A year ago, the pair were arrested on murder, armed robbery, and other charges in a separate case, but were never deported because Prince George is a sanctuary county that refuses to cooperate with federal officials in enforcing U.S. immigration laws. Just as with the Chemirmir case, most national media outlets ignored the story.

The Washington Post’s coverage initially minimized the immigration angle then later blamed U.S. Immigration and Customs Enforcement (ICE) for scapegoating local officials. The Post quoted Omar Jadwat, director of the American Civil Liberties Union (ACLU) Immigrant’s Rights Project, who said that ICE’s news release about the case was part of “the Trump administration’s efforts to essentially bully jurisdictions into becoming instruments of immigration enforcement.”

Given the horrific nature of this crime, that it was apparently committed by teens who shouldn’t have been in the country, and that the reporter reached out to the ACLU but not conservative organizations like the Federation for American Immigration Reform (FAIR) or The Center for Immigration Studies (CIS) says a lot about the distorted lens through which the Post and other news outlets view immigration. They’re eager to cover stories about immigrants who became class valedictorians, but only begrudgingly cover immigrant serial killers, gang members, or other undesirables, if they cover them at all.

The media tiptoes around or outright ignores these stories primarily because they don’t fit their “immigrants-commit-fewer-crimes than Americans” narrative. Google also appears to keep immigrant crime out of the headlines. Googling “horrific crimes committed by illegal immigrants” or other similar search terms, and you’ll notice that most of the top results are bogus studies asserting that immigrants almost never commit serious crimes.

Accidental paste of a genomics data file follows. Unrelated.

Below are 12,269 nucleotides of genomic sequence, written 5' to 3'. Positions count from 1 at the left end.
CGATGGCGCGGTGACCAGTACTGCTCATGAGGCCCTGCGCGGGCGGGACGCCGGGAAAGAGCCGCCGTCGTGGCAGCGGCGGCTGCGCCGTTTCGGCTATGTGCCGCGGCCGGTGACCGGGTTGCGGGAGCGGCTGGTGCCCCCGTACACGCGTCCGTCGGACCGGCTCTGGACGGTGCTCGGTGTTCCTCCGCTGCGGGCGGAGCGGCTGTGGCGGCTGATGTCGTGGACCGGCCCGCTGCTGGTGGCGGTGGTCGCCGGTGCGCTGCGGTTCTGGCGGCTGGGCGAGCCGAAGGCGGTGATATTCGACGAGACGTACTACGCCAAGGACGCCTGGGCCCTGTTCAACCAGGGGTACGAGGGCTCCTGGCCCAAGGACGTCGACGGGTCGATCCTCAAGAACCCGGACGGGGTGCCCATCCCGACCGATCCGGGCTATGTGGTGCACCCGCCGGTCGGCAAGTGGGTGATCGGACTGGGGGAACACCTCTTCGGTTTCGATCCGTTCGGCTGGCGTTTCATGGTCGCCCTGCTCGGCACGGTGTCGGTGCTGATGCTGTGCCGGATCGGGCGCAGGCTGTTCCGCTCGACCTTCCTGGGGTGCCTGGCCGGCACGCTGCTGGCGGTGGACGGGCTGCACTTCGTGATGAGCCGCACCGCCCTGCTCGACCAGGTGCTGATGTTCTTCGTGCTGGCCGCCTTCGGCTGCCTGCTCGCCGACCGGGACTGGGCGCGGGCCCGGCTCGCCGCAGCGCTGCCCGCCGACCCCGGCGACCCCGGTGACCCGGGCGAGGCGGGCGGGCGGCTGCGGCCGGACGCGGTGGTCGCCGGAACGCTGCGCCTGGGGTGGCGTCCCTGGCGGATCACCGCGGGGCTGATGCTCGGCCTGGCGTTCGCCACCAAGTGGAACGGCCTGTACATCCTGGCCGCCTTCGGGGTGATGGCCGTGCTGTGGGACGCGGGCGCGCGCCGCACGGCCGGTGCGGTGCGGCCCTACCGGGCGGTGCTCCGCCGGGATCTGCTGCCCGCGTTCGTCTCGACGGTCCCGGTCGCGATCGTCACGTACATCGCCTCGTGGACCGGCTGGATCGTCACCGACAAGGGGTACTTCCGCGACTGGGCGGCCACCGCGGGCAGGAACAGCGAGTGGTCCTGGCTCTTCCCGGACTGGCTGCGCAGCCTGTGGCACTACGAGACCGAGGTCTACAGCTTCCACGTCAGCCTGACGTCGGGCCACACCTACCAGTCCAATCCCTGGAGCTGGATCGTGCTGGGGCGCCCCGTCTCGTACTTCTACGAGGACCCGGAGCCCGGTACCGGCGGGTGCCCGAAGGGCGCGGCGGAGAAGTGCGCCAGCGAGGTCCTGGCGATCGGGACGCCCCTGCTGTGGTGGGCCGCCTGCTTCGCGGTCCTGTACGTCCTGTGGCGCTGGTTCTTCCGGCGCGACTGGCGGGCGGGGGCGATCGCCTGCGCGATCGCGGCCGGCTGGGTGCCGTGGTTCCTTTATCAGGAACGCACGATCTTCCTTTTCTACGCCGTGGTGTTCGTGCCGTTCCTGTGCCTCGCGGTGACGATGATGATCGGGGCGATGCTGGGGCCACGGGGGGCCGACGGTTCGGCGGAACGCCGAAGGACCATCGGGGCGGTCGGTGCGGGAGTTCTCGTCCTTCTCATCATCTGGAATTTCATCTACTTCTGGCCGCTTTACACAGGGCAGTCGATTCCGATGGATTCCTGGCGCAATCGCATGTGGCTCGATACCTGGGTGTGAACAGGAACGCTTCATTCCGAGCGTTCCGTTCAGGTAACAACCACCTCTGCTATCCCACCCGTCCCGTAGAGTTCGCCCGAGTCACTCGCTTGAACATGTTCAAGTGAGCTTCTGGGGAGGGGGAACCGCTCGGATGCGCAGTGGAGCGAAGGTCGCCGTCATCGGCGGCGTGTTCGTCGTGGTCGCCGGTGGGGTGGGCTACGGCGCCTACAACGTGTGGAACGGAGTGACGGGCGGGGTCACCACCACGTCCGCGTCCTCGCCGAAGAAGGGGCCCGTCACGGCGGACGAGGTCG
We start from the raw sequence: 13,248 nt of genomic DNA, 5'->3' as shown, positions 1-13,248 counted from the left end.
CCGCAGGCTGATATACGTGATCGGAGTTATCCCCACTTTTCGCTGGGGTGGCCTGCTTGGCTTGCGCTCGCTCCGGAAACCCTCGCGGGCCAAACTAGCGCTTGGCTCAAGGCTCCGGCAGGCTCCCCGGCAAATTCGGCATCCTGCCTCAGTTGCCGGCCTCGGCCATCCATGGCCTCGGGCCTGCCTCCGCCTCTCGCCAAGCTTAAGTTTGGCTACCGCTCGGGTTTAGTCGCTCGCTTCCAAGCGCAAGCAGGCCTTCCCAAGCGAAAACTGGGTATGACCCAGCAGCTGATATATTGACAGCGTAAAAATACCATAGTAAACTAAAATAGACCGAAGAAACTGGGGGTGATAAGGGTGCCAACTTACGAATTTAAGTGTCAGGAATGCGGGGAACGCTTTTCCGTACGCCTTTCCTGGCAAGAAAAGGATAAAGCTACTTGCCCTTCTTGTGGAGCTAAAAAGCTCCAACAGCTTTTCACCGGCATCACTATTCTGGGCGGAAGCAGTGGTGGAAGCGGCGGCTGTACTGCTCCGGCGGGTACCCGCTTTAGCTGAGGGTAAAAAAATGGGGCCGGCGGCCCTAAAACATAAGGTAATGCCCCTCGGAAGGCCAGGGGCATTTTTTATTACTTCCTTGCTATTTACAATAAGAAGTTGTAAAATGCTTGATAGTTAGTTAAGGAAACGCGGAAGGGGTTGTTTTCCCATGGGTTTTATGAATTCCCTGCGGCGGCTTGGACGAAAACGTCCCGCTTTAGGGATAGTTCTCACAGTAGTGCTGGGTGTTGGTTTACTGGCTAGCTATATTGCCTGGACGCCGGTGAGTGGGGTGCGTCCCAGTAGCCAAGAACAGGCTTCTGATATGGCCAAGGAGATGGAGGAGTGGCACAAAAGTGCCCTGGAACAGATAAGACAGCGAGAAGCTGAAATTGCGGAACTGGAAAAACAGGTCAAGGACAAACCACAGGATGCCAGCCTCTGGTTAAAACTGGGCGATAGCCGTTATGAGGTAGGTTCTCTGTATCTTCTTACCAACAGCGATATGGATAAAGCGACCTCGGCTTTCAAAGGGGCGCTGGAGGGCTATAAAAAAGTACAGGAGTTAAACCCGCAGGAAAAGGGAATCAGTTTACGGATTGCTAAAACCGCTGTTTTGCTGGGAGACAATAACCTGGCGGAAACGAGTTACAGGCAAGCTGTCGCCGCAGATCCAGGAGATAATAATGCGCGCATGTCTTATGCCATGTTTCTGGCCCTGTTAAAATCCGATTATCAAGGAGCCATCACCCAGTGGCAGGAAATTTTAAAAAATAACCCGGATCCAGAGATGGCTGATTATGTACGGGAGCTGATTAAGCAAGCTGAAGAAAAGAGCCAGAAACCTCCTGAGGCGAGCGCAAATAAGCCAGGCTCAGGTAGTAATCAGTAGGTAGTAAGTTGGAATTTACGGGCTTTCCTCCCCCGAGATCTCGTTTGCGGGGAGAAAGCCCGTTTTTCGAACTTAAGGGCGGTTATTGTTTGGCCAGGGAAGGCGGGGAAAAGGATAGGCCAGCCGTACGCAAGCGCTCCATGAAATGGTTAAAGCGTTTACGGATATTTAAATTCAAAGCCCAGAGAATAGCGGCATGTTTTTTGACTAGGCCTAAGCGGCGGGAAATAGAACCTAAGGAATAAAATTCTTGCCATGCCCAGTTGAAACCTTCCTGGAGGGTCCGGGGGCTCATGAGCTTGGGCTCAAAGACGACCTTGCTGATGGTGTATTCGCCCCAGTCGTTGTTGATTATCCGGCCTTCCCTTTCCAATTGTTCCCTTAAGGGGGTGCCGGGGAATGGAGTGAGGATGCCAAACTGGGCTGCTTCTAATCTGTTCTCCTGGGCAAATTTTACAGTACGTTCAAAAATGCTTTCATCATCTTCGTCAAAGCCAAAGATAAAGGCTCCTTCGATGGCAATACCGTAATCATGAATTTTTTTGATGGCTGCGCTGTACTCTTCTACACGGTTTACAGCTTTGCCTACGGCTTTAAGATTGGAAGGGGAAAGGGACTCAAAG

Yet readers don’t want editors to function as censors who withhold stories because they don’t advance their politics. A recent Knight Foundation and Gallup Poll found that 94 percent of Republicans and 75 percent of independents said they trust the media less now than they did a decade ago. As trust in the media has eroded, so too has the media’s trust in its readers. Readers have sensed that lack of respect and are increasingly retreating toward media that reflect their preexisting viewpoints.

Consumers of conservative-themed news outlets will know all about the Billy Chemirmirs of the world, just as devotees of liberal outlets can recite by heart every offensive statement Rep. Steve King has made. Each side becomes well-versed in their team’s talking points but rarely receives information that challenges their thinking.

The mainstream media should play a constructive role in bridging this polarization by simply presenting the news with equal treatment of facts that favor the left and the right, not censoring or sanitizing stories that may be offensive to some or inconvenient to others. Report the news and leave deciphering the narratives to us.

Dave Seminara is a journalist and former diplomat.
Photo US Department of Homeland Security / Public Domain